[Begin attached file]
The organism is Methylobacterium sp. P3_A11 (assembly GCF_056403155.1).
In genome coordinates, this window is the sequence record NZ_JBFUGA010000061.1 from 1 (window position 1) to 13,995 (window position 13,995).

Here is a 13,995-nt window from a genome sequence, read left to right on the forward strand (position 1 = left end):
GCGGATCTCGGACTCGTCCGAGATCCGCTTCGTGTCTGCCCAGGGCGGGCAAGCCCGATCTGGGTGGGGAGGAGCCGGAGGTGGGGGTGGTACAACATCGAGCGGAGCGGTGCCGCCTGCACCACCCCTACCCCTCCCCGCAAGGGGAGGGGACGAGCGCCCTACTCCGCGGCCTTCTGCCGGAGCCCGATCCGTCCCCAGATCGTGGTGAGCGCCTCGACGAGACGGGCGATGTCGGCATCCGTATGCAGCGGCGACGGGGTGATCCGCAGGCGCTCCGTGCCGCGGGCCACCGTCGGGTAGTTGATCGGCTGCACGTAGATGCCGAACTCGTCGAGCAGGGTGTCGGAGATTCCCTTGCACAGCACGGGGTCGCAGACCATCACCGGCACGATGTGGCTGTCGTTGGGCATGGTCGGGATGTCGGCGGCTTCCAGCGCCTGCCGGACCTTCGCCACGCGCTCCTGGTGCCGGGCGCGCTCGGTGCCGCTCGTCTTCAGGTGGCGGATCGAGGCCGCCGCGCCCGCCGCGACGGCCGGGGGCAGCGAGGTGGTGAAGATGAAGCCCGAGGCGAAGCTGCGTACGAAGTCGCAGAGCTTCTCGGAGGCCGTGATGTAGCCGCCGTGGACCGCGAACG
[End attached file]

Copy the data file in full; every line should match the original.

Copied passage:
The organism is Methylobacterium sp. P3_A11 (assembly GCF_056403155.1).
In genome coordinates, this window is the sequence record NZ_JBFUGA010000061.1 from 1 (window position 1) to 13,995 (window position 13,995).

Here is a 13,995-nt window from a genome sequence, read left to right on the forward strand (position 1 = left end):
GCGGATCTCGGACTCGTCCGAGATCCGCTTCGTGTCTGCCCAGGGCGGGCAAGCCCGATCTGGGTGGGGAGGAGCCGGAGGTGGGGGTGGTACAACATCGAGCGGAGCGGTGCCGCCTGCACCACCCCTACCCCTCCCCGCAAGGGGAGGGGACGAGCGCCCTACTCCGCGGCCTTCTGCCGGAGCCCGATCCGTCCCCAGATCGTGGTGAGCGCCTCGACGAGACGGGCGATGTCGGCATCCGTATGCAGCGGCGACGGGGTGATCCGCAGGCGCTCCGTGCCGCGGGCCACCGTCGGGTAGTTGATCGGCTGCACGTAGATGCCGAACTCGTCGAGCAGGGTGTCGGAGATTCCCTTGCACAGCACGGGGTCGCAGACCATCACCGGCACGATGTGGCTGTCGTTGGGCATGGTCGGGATGTCGGCGGCTTCCAGCGCCTGCCGGACCTTCGCCACGCGCTCCTGGTGCCGGGCGCGCTCGGTGCCGCTCGTCTTCAGGTGGCGGATCGAGGCCGCCGCGCCCGCCGCGACGGCCGGGGGCAGCGAGGTGGTGAAGATGAAGCCCGAGGCGAAGCTGCGTACGAAGTCGCAGAGCTTCTCGGAGGCCGTGATGTAGCCGCCGTGGACCGCGAACG